A bill introduced in Minnesota that would effectively nullify some Food and Drug Administration (FDA) rules that prevent treatments from being used by terminally ill patients.
Introduced by State Sen. Branden Petersen, S. F. No. 100 (SF100) is the latest pushback against the FDA and their controversial methodology of approving drugs for mass consumption.
Under SF100, a patient is eligible for experimental drugs or procedures not yet approved by federal regulators if they suffer from a terminal illness defined as having no cure.
Health care providers who prescribe these drugs to patients are shielded from liability under SF100.
At the same time, insurance companies are not required to cover the costs associated with purchasing the drug.
The bill states that “a health-related licensing board shall not revoke a license, fail to renew a license, or take any other disciplinary action against a licensee solely based on the licensee providing a prescription or recommendation, or providing treatment to an eligible patient that involves the use of an investigational drug, biological product, or device.”
In addition, SF100 states that “any official, employee, or agent of the state of Minnesota who attempts to block or who blocks access of an eligible patient to an investigational drug, biological product, or device shall be guilty of a misdemeanor and sentenced to imprisonment for not more than six months, payment of a fine of not more than $2,500, or both.”
Sf100 has been referred to the Health, Human Services and Housing Committee.
This legislation makes up part of a greater trend promoting medical freedom sweeping the nation. During this most recent November election, Arizona residents approved Prop. 303, known as the Arizona Terminal Patients’ Right to Try Referendum. The proposition allows investigational drugs, biological products or devices to be made available to eligible terminally ill patients, not permitted under the FDA.
Although these laws only address one small aspect of FDA regulation, they provide us with a clear model demonstrating how to nullify federal statutes that violate the Constitution. The strategy narrows the influence of nullification to limited aspects of the law itself. The strategy works because it focuses on ending specific federal policies large numbers of Americans from across the political spectrum oppose.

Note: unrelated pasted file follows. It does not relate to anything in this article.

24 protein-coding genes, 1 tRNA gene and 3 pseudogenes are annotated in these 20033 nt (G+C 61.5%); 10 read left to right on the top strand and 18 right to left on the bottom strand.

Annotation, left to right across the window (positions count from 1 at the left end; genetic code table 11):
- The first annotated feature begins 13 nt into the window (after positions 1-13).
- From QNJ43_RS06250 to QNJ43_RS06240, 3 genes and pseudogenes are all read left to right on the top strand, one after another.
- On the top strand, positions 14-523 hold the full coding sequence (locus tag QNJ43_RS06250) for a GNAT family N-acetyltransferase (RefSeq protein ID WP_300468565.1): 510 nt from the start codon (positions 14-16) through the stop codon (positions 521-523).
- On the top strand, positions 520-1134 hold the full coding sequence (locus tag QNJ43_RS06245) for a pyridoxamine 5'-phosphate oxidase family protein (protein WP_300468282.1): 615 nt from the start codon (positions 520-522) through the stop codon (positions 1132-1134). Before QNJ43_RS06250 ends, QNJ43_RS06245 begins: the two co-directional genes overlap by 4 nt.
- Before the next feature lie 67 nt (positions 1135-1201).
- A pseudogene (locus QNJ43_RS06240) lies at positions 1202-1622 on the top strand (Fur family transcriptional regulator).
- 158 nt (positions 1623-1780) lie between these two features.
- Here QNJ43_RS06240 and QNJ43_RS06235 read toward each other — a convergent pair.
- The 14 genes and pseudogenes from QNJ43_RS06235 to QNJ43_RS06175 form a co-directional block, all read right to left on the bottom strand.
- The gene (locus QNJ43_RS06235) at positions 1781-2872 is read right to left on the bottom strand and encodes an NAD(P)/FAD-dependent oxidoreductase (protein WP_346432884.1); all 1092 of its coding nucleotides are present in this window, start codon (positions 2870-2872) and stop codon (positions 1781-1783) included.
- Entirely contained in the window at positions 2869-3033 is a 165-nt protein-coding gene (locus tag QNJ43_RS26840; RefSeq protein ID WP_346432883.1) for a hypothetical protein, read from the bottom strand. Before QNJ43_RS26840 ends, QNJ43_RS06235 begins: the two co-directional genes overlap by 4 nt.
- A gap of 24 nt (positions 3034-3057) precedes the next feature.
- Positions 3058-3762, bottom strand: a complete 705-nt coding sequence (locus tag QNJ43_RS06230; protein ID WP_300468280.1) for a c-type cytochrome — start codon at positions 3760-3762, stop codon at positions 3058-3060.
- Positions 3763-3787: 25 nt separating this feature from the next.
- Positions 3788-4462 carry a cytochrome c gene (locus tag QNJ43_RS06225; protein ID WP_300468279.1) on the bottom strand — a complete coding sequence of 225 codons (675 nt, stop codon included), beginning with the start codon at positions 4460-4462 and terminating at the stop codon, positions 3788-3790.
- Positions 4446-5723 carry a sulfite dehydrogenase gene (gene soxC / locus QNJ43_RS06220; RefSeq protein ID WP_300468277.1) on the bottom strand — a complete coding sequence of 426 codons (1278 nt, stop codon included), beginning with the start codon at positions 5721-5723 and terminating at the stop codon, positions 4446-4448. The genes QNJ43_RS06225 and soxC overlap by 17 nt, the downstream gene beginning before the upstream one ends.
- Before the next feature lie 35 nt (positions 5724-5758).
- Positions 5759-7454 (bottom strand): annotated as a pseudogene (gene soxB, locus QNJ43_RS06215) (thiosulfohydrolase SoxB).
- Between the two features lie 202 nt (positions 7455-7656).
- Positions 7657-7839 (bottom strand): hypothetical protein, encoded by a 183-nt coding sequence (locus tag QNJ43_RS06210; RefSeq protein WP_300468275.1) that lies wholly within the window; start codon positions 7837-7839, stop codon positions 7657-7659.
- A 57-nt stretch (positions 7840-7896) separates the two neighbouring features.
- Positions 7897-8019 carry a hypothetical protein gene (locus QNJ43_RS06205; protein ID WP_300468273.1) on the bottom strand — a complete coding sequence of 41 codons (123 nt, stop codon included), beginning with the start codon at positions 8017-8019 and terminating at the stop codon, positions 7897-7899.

Dying dying people should not be deprived of their right to any means that might ease their pain or keep them alive, and it is extremely difficult for opponents to argue that dying people should be forced to use only drugs approved of by bureaucrats who are incapable of empathizing with their possible suffering.
In Louisiana, for example, the law received 80 percent approval, according to one survey. In three of the states that passed “Right to Try” laws, not a single politician voted nay. In Michigan, the entire state House voted yea with no abstentions, while only two senators voted against it.
The cumbersome bureaucratic process deployed by the FDA makes Right to Try laws necessary. It can take more than a decade and a billion dollars to get new medications on the market, according to Lucy Caldwell, communications director for the Goldwater Institute.
Mikaela Knapp provides a compelling real-life example.
According to a World Net Daily report when Knapp was diagnosed with kidney cancer, she and her husband, Keith, launched a social media campaign to lobby drug firms and the FDA to give her access to a new gene therapy. Their efforts gained national attention and generated 200,000 signatures on a petition at Change.org but failed to win access to the treatment. The 25-year-old newlywed died April 24.
The ugly truth is she died waiting for somebody’s permission that never came.
This serves as yet another example of failure in Washington D.C. The FDA shows no inclination to change its rules, and Congress has not made any move to loosen restrictions, despite countless stories like Knapp’s The courts haven’t helped either. In 2003, a federal judge ruled that terminally ill people do not have a right to access to investigational medicine. Not surprisingly, the U.S. Supreme Court declined to consider an appeal on that ruling.
The fact that federal regulatory agencies and federal courts refuse to show compassion for terminally ill patients make state Right to Try bills crucial. SF100 would bypass stubborn federal bureaucrats and open give hope to those suffering from terminal illness.
For Minnesota: Support this bill by following all the action steps at THIS LINK
For other states: Take action to support this legislation in your state at this link.
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